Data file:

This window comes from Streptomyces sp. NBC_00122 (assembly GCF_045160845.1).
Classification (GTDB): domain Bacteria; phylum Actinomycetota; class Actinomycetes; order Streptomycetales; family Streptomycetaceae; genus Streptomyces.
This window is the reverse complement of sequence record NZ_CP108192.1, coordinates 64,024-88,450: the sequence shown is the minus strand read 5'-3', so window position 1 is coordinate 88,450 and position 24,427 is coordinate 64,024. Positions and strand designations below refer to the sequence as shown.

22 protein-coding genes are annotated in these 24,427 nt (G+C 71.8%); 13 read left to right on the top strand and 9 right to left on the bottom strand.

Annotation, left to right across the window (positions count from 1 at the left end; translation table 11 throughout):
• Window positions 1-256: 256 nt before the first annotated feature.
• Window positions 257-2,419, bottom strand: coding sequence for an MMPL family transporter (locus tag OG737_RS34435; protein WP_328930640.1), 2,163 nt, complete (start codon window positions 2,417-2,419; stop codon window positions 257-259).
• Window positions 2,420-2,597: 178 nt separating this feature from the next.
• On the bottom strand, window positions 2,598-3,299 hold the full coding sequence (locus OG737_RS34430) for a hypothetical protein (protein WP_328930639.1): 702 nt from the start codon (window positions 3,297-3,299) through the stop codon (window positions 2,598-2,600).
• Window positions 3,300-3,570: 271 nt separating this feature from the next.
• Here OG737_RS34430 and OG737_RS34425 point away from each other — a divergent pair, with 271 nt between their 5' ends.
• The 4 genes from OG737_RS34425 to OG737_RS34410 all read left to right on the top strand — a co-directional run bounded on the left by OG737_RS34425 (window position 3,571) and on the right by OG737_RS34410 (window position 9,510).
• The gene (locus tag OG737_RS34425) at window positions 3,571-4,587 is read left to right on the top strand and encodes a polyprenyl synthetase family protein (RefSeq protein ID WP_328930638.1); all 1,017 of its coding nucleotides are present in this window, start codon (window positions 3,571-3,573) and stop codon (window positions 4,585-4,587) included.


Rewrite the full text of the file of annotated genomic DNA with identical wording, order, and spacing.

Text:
This window comes from Streptomyces sp. NBC_00122 (assembly GCF_045160845.1).
Classification (GTDB): domain Bacteria; phylum Actinomycetota; class Actinomycetes; order Streptomycetales; family Streptomycetaceae; genus Streptomyces.
This window is the reverse complement of sequence record NZ_CP108192.1, coordinates 64,024-88,450: the sequence shown is the minus strand read 5'-3', so window position 1 is coordinate 88,450 and position 24,427 is coordinate 64,024. Positions and strand designations below refer to the sequence as shown.

22 protein-coding genes are annotated in these 24,427 nt (G+C 71.8%); 13 read left to right on the top strand and 9 right to left on the bottom strand.

Annotation, left to right across the window (positions count from 1 at the left end; translation table 11 throughout):
• Window positions 1-256: 256 nt before the first annotated feature.
• Window positions 257-2,419, bottom strand: coding sequence for an MMPL family transporter (locus tag OG737_RS34435; protein WP_328930640.1), 2,163 nt, complete (start codon window positions 2,417-2,419; stop codon window positions 257-259).
• Window positions 2,420-2,597: 178 nt separating this feature from the next.
• On the bottom strand, window positions 2,598-3,299 hold the full coding sequence (locus OG737_RS34430) for a hypothetical protein (protein WP_328930639.1): 702 nt from the start codon (window positions 3,297-3,299) through the stop codon (window positions 2,598-2,600).
• Window positions 3,300-3,570: 271 nt separating this feature from the next.
• Here OG737_RS34430 and OG737_RS34425 point away from each other — a divergent pair, with 271 nt between their 5' ends.
• The 4 genes from OG737_RS34425 to OG737_RS34410 all read left to right on the top strand — a co-directional run bounded on the left by OG737_RS34425 (window position 3,571) and on the right by OG737_RS34410 (window position 9,510).
• The gene (locus tag OG737_RS34425) at window positions 3,571-4,587 is read left to right on the top strand and encodes a polyprenyl synthetase family protein (RefSeq protein ID WP_328930638.1); all 1,017 of its coding nucleotides are present in this window, start codon (window positions 3,571-3,573) and stop codon (window positions 4,585-4,587) included.